Ganga by millions of devotees. Thus the future Vivekananda first drew breath whenthe air above the sacred river not far from the house was reverberating with theprayers, worship, and religious music of thousands of Hindu men and women.Before Vivekananda was born, his mother, like many other pious Hindu mothers, hadobserved religious vows, fasted, and prayed so that she might be blessed with a sonwho would do honour to the family. She requested a relative who was living inVaranasi to offer special worship to the Vireswara Siva of that holy place and seek Hisblessings; for Siva, the great god of renunciation, dominated her thought. One nightshe dreamt that this supreme Deity aroused Himself from His meditation and agreed tobe born as her son. When she woke she was filled with joy.The mother, Bhuvaneswari Devi, accepted the child as a boon from Vireswara Sivaand named him Vireswara. The family, however, gave him the name of NarendranathDatta, calling him, for short, Narendra, or more endearingly, Naren.The Datta family of Calcutta, into which Narendranath had been born, was well knownfor its affluence, philanthropy, scholarship, and independent spirit. The grand father,Durgacharan, after the birth of his first son, had renounced the world in search of God.The father, Viswanath, an attorney-at-law of the High Court of Calcutta, was versed inEnglish and Persian literature and often entertained himself and his friends by recitingfrom the Bible and the poetry of Hafiz, both of which, he believed, contained truthsunmatched by human thinking elsewhere. He was particularly attracted to the Islamicculture, with which he was familiar because of his close contact with the educatedMoslems of North-western India. Moreover, he derived a large income from his lawpractice and, unlike his father, thoroughly enjoyed the worldly life. An expert incookery, he prepared rare dishes and liked to share them with his friends. Travel wasanother of his hobbies. Though agnostic in religion and a mocker of socialconventions, he possessed a large heart and often went out of his way to support idlerelatives, some of whom were given to drunkenness. Once, when Narendra protestedagainst his lack of judgement, his father said: 'How can you understand the greatmisery of human life? When you realize the depths of men's suffering, you willsympathize with these unfortunate creatures who try to forget their sorrows, eventhough only for a short while, in the oblivion created by intoxicants.' Naren's father,however, kept a sharp eye on his children and would not tolerate the slightest deviationfrom good manners.Bhuvaneswari Devi, the mother, was cast in a different mould. Regal in appearanceand gracious in conduct, she belonged to the old tradition of Hindu womanhood. Asmistress of a large household, she devoted her spare time to sewing and singing, beingparticularly fond of the great Indian epics, the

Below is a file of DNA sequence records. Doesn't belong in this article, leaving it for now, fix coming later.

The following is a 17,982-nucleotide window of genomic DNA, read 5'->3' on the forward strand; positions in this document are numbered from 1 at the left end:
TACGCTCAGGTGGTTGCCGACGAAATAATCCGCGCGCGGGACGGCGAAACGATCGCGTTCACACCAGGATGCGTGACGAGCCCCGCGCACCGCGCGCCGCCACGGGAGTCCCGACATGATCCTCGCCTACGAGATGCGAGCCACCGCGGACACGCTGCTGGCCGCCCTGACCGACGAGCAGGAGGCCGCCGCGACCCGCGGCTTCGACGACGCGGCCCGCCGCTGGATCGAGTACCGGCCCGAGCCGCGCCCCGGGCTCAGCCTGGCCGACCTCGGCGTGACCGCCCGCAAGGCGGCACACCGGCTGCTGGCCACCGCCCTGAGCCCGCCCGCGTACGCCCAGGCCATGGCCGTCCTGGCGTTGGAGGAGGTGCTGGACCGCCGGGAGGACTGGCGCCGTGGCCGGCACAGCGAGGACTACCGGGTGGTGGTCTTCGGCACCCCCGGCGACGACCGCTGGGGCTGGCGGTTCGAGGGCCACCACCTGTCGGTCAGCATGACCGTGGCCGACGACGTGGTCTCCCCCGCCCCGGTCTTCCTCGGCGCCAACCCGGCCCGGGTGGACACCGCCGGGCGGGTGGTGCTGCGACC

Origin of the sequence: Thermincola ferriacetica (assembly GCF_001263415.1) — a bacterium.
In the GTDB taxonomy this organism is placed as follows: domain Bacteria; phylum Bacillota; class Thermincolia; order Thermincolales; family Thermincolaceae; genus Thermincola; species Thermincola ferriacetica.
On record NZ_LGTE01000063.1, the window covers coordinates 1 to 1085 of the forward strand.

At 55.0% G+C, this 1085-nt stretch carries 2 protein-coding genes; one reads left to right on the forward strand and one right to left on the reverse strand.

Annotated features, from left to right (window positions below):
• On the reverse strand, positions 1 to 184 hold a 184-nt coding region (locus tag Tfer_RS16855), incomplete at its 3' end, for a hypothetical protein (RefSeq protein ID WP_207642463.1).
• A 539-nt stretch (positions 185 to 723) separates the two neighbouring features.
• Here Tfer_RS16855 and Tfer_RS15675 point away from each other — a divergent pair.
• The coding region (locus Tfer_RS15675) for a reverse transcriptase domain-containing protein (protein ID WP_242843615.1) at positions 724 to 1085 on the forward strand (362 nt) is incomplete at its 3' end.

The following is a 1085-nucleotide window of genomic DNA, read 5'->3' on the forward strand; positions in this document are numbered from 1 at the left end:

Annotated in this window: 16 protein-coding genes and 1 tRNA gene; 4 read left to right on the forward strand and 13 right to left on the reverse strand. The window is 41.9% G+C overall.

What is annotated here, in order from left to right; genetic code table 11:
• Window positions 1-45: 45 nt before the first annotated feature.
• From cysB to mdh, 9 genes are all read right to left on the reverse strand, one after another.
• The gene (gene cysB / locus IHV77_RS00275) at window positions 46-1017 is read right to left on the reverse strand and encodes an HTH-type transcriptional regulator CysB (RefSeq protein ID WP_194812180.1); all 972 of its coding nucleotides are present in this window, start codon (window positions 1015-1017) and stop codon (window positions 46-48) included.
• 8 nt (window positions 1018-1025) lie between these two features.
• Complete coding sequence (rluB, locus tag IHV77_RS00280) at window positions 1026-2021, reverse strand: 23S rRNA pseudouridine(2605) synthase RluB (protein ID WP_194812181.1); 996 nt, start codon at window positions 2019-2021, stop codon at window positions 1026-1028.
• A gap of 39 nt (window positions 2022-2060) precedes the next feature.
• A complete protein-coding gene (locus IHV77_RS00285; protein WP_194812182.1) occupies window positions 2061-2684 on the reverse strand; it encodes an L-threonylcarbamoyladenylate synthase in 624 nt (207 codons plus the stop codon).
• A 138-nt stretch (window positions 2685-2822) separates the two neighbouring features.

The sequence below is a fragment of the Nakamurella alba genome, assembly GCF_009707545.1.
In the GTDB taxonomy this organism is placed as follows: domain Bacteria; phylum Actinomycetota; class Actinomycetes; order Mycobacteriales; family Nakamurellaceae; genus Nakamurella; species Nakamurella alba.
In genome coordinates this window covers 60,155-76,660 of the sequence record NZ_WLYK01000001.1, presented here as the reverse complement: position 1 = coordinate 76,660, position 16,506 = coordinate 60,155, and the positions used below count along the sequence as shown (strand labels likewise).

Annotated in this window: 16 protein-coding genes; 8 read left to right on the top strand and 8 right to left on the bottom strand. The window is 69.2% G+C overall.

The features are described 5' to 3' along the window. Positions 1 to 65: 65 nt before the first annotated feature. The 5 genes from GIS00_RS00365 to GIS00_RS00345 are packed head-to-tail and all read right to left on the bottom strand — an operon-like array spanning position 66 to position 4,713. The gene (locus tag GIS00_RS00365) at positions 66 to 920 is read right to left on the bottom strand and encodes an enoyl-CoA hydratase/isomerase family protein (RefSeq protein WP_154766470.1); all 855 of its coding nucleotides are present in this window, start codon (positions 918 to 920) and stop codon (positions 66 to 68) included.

and the
, largeportions of which she had memorized. She became the special refuge of the poor, andcommanded universal respect because of her calm resignation to God, her innertranquillity, and her dignified detachment in the midst of her many arduous duties.Two sons were born to her besides Narendranath, and four daughters, two of whomdied at an early age.